Relaymedia

Ecumenical Effort Against War

Feb 25, 2003 07:41 PM EST

HARTFORD, Connecticut – Clergy and lay leaders across denominations gathered at the Immanuel Congregational Church for the “Christians Concerned About Iraq” conference. Organized by the United Church of Christ, the conference drew representatives from the Episcopal Diocese of Connecticut, the Hartford Archdiocese and several other Christian denominations to discuss ways for churches to become “a sanctuary of peace” in the midst of war.

Conference participants expressed concern about a U.S. “rush to war” and the impact of war on Middle East and America. Workshops on War justifications discussed when war is justified, ways for congregations to handle controversial issues and the impact of war on terrorism and civil liberties.

"We are creating so many enemies around the world, Americans are in so much danger," said Sarah Huebner of Unionville, who attended the event with her mother, Barbara Huebner of Canton.

"We're just not going about this in a thoughtful way," Barbara Huebner said. "It's too quick, there are too many things going on behind the scenes. I feel we are just not informed enough."

"I'm concerned that we are steam-rolling this, using 9/11 to push forward whatever we want," said Bob McCallister, a Hartford resident. "I don't think we are going to stop with Iraq. Iran and North Korea are next."

The anti-war group, “Reclaiming the Prophetic Voice” decided to place adds in the local newspapers and participate in planned acts of civil disobedience.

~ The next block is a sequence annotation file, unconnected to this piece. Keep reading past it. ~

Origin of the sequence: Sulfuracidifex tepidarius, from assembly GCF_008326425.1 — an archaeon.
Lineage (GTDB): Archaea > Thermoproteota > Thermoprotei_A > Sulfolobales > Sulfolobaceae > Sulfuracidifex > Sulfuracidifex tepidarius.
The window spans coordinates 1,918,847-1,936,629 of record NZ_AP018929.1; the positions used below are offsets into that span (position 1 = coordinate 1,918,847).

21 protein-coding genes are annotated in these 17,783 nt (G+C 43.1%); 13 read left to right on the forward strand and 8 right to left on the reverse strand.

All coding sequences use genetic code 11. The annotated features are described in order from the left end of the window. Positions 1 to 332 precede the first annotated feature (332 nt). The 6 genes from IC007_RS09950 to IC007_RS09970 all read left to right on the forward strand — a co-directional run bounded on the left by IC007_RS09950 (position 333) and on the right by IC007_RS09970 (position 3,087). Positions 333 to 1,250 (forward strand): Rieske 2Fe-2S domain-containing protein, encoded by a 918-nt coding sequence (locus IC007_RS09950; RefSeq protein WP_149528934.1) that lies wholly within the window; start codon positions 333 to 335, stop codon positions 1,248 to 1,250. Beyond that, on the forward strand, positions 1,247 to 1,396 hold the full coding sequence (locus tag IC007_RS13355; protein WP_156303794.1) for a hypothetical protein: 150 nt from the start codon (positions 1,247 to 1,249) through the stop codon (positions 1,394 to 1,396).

Other who attended the Feb. 23 conference expressed concern over the lack of attention to the alestinian-Israeli conflict.

Speakers at the event included Rev. Robert Evans of the Plowshares institute, Joy Gordon, Philosophy professor at Fairfield University and expert on U. N. sanctions, Bishop Andrew Smith of the Episcopal Diocese of Connecticut, Rev. Stephen Sidorak of the Christian Conference of Connecticut and Dr. Heidi Hadsell, president of Hartford Seminary.

Dr. Heidi Hadsell read the statement signed by 15 clergy leaders representing the participating denominations.

"We oppose the use of military force against Iraq and its people, we support a diplomatic resolution to the conflict and the employment of all nonviolent alternatives to war, and we believe it is time for Christians in Connecticut to be better informed about the policies of our government toward Iraq and to act to change those policies."

Rev. Evans called the international anti-demonstrations as “humanitarian rallies where people have come together to avoid the suffering of innocent victims through the acts of pre-emptive military or internal oppression."

By Paulina C.